Franklin Park mom pens memoir on coping with son's medical issues

Chris Togneri
| Thursday, April 11, 2013, 12:07 a.m.

Ainsley Marquiss tosses a white blanket over her little brother Ryan's head and giggles.

"Wanna do Marco Polo, Ry-Ry?" she says.

Ryan squeals with delight and shouts out "Marco!" He extends his arms under the blanket and slowly tracks his sister's voice, gliding across the floor like an unsteady ghost.

The only sign that Ryan Marquiss is different from any other 4-year-old boy is hidden beneath the white cotton of his T-shirt: Beating visibly, protected only by a thin layer of skin, is the stubborn heart of a boy who refused to die.

The story of his unlikely survival - and his family's determination to keep him alive even when doctors said he surely would die - is being told in "Showing Heart: The true story of how one boy defied the odds," a self-published memoir by Ryan's mom, Leighann Marquiss. It is available at

"I'm a very private person; I don't show my feelings much," Marquiss said in her Franklin Park home as her children played nearby. "I forced myself to write about things I didn't have the time to process during the pregnancy and the first year at home. ... I still go back and read through sections and almost have an anxiety attack."

The Tribune-Review wrote about Ryan in a two-part series in December 2011.

Ryan was born with his heart outside his body. At the time, no baby had ever survived his combination of heart defects.

A team of specialists oversaw his risky birth on Feb. 19, 2009, in Children's National Medical Center in Washington. The family lived in Reston, Va., before moving here in 2011.

Leighann Marquiss's memoir begins in a Virginia doctor's office, where she and her husband, Henry, both now 35, learn that something is wrong during a sonogram in her 12th week of pregnancy.

When the image of the fetus appears on the screen, Marquiss writes, the nurse leaves abruptly to get a doctor.

There is no hope, the doctor tells them. The fetus will die by the 20th week of pregnancy.

"Twenty weeks ... twenty weeks. It reverberates through my brain like a mantra," Marquiss writes. "Twenty weeks minus twelve. I have eight more weeks with this baby. Eight. More. Weeks. Numb and confused, I close my eyes, shutting out the world around me. I feel Henry's hand reach out for mine. He curls his fingers around my tightly closed fists and strokes them with his thumb. All I can do is sit and weep."

Ryan has a rare condition called ectopia cordis in additional to other heart defects. Doctors urge Leighann and Henry to abort.

They ignore the advice, opting instead to go home and wait for their baby to die naturally.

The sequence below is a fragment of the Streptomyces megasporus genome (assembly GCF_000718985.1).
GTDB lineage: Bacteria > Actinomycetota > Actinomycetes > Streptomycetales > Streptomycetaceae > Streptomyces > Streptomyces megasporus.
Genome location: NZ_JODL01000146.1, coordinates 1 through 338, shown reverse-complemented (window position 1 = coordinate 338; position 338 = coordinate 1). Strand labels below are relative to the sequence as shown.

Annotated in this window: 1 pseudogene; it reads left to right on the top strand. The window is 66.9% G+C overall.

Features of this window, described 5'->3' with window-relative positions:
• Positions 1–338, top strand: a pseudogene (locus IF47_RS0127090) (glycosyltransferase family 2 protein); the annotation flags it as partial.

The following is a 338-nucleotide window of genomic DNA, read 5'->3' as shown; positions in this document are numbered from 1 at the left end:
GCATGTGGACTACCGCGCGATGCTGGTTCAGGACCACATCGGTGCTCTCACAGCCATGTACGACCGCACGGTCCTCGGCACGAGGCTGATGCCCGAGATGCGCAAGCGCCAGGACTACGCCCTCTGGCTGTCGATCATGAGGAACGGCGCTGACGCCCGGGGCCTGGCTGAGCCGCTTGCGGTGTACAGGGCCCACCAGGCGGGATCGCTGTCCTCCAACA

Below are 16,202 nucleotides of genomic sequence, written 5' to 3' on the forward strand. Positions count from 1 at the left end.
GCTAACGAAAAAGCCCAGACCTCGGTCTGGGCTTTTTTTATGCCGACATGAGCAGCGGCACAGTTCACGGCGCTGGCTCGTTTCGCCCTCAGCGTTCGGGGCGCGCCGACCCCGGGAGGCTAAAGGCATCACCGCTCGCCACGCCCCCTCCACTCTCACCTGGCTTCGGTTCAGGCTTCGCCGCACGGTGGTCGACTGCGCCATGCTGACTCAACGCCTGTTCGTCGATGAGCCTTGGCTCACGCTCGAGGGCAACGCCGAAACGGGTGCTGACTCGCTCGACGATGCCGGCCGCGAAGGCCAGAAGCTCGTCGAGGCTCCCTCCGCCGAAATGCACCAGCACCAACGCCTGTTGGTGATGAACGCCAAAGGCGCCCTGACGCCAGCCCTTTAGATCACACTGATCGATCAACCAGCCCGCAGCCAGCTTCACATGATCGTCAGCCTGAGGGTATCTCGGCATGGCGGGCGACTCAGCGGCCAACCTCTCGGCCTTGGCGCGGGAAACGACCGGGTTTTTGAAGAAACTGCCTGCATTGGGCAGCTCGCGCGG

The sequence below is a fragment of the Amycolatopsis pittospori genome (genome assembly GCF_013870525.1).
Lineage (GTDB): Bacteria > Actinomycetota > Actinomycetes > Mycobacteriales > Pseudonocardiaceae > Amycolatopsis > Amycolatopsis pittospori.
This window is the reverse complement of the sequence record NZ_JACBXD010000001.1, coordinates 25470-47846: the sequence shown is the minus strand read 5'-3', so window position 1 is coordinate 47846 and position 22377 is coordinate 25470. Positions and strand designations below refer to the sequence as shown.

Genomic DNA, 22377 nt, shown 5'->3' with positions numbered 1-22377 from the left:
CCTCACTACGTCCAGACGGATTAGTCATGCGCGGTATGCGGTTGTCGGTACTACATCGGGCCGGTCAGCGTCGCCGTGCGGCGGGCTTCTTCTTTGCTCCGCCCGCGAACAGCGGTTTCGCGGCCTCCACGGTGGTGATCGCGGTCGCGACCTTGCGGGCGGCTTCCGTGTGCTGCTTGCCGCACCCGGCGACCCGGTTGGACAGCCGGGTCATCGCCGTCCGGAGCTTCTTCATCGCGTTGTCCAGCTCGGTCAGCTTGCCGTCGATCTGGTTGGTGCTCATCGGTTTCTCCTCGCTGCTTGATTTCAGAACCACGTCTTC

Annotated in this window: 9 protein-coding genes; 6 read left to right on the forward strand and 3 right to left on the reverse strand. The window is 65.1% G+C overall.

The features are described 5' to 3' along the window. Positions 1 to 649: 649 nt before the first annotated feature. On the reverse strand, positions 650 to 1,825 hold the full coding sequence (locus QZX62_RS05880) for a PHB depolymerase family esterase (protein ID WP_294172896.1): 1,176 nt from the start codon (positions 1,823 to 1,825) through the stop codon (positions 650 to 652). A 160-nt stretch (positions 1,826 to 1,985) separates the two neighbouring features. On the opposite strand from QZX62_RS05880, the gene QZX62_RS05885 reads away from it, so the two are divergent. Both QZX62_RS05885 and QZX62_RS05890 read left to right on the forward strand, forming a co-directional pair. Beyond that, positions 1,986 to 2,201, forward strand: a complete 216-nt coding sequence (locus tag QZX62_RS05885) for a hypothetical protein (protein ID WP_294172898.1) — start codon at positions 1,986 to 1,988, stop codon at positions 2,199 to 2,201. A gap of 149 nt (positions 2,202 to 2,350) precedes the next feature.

"Will I have to pick out a casket?" Leighann writes. "What will I bury him in? Do I really want to plan that far in advance? If I plan for these things, does this mean I'm not trusting God to heal this baby?"

Marquiss writes of her descent into depression, of holding her daughters close and weeping into the backs of their heads so they can't see her tears. She describes in great detail every doctor's appointment, every newfound ailment afflicting her son, every bit of hope inevitably dashed.

But as the title suggests, Ryan defies the odds.

And in doing so, he changes the medical world.

Before Ryan, there was no hope for babies with his combination of defects. That's no longer the case, his doctors said.

"Ryan is a symbol of hope. He's an amazing kid. He defied all the odds and he's still going strong," said Dr. Mary Donofrio, director of the Fetal Heart Program at Children's National and head of Ryan's medical team. "What he's been able to achieve is not just because of what we did, but because of Leighann and her determination."

Besides his risky birth, Ryan nearly died twice in the first two years of his life, and has since endured more than a dozen major operations and procedures, including open-heart surgeries and heart catheterizations. More surgeries await, and doctors eventually will have to figure out a way to protect his heart.

For now, though, he is a normal little boy.

He plays with his sisters, Natalie, 8 and Ainsley, 6. He falls down, scrapes his knees and comes up with mysterious bruises. He smiles constantly.

Marquiss started writing about Ryan soon after learning of his health issues. Unable to talk to family, she blogged to keep them informed.

"It was a healthy outlet," she said. "You can say whatever you want when you're just writing. It was a very easy way to give friends and family updates."

The book is different than the technical, detailed blog entries, she said, because it delves more into her emotions and daily struggles first with hopelessness, then uncertainty.

"I spent a lot of time trying to include my voice," she said. "I hope that comes through."

Chris Togneri is a staff writer for Trib Total Media. He can be reached at 412-380-5632 or

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